For the second time this week, a Wall Street analyst has issued a report predicting higher loss rates on consumer loans.
Daniel Castro, director of asset-backed securities research at Merrill Lynch, predicted a 20% increase in loan losses in pools of loans that back certain securities.
The higher loss rates "undoubtedly will have an impact on investor perceptions, and therefore are likely to have an impact on spreads for certain bonds later in the year," Mr. Castro said in his monthly report on the asset-backed securities market.
The report, which implies higher securitization costs for some lenders, comes on the heels of a study by Chase Securities that projected higher loss rates in the securities issued by some fast-growing credit card specialists.
The analysts' reports are the latest evidence of concern that consumer debt problems could hurt some lenders as the economy slows down.
The concern is prompted in part by a rapid rise in the level of consumer debt and heated competition for consumer loyalty, particularly in the credit card sector.
Credit card debt has doubled since 1990, said Robert McKinley, president of RAM Research Corp. in Frederick, Md.
"Certainly, consumer income has not doubled in that time," he said.
He warned that credit card delinquencies are currently running at about 5% of outstanding balances.
Chargeoffs, he said, could rise above 4% this year - a high level, but well shy of the 5.8% chargeoff rate during the 1991-1992 recession.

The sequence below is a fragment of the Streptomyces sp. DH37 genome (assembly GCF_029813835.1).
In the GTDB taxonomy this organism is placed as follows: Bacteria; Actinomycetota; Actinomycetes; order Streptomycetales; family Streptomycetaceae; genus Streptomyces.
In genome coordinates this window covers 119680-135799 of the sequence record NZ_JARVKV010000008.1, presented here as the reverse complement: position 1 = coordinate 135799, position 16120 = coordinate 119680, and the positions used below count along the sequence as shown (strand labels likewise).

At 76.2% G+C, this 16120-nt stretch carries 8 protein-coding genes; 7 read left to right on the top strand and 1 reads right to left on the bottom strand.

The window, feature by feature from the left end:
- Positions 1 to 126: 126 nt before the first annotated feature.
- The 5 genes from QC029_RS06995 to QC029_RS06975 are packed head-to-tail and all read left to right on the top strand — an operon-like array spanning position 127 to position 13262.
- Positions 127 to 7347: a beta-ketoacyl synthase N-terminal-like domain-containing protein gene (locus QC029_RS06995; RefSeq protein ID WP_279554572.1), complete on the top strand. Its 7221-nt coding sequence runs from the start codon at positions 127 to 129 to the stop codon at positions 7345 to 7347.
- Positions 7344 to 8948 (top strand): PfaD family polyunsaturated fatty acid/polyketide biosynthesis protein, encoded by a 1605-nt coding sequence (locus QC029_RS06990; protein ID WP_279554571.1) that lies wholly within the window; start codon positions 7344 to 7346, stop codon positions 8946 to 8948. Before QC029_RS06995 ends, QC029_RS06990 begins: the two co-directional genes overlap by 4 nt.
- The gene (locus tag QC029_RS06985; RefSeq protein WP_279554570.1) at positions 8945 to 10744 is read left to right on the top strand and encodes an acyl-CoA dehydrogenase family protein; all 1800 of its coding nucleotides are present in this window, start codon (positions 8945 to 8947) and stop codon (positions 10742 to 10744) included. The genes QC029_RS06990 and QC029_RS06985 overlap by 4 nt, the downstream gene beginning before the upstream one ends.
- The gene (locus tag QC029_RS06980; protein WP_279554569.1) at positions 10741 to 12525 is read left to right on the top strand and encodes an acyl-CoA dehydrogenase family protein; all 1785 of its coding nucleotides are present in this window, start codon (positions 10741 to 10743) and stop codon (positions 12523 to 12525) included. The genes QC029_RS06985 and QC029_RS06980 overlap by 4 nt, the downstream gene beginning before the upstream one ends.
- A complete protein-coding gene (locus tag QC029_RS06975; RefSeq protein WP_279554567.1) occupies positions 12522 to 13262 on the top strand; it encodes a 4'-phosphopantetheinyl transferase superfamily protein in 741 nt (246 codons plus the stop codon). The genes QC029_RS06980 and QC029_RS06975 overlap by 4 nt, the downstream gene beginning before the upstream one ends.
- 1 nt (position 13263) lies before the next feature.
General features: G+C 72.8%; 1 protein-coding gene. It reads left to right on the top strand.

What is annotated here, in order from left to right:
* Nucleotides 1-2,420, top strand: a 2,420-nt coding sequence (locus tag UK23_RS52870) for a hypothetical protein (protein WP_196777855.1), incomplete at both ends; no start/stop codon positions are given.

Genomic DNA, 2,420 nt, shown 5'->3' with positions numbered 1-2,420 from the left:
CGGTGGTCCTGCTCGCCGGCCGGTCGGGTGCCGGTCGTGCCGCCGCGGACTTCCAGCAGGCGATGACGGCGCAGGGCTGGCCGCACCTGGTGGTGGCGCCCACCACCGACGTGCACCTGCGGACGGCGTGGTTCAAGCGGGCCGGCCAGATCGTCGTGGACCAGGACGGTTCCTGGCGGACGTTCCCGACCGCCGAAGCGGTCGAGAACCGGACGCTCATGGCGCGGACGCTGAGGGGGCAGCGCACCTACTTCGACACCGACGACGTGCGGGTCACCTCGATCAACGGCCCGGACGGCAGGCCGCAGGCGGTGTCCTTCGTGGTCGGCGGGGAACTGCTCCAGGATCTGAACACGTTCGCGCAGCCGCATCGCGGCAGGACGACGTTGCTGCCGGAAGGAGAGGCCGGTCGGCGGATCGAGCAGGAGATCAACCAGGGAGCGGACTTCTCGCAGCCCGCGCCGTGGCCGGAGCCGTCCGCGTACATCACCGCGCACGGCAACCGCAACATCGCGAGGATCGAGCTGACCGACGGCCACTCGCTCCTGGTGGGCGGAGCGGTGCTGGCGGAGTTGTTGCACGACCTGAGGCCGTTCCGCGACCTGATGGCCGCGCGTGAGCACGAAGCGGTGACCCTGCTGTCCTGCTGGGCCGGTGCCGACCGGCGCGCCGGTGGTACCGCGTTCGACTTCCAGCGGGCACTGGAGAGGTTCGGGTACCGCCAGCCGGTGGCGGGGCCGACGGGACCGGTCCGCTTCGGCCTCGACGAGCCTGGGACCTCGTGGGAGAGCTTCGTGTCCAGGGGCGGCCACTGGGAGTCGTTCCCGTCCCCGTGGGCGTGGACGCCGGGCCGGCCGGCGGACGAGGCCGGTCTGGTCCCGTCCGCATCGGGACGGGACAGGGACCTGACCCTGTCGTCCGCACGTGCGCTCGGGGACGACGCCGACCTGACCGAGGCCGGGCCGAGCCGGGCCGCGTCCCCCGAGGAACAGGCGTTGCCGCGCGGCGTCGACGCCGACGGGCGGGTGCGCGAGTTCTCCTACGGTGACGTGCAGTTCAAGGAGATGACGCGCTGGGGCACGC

"1996 could be a correction year for all this. Certainly the handwriting is on the wall in the higher debt numbers," Mr. McKinley said.
To be sure, some experts maintain that the concern about delinquencies and chargeoffs is overblown.
Stuart Feldstein, president of SMR Research Corp. in Budd Lake, N.J., said the two rate cuts implemented by the Federal Reserve Board will help by bolstering the economy and lowering the cost of monthly payments for many consumers.
"The Fed has been doing a pretty good job of helping the economy avoid a recession," he said.
Investor worries, however, will have an impact on banks that issue the securities, Mr. Castro said.
Ultimately, he said, greater scrutiny of collateral will lead to a greater differentiation between issuers by investors. And that could lead to higher costs for the poorer performers that want to securitize their loans.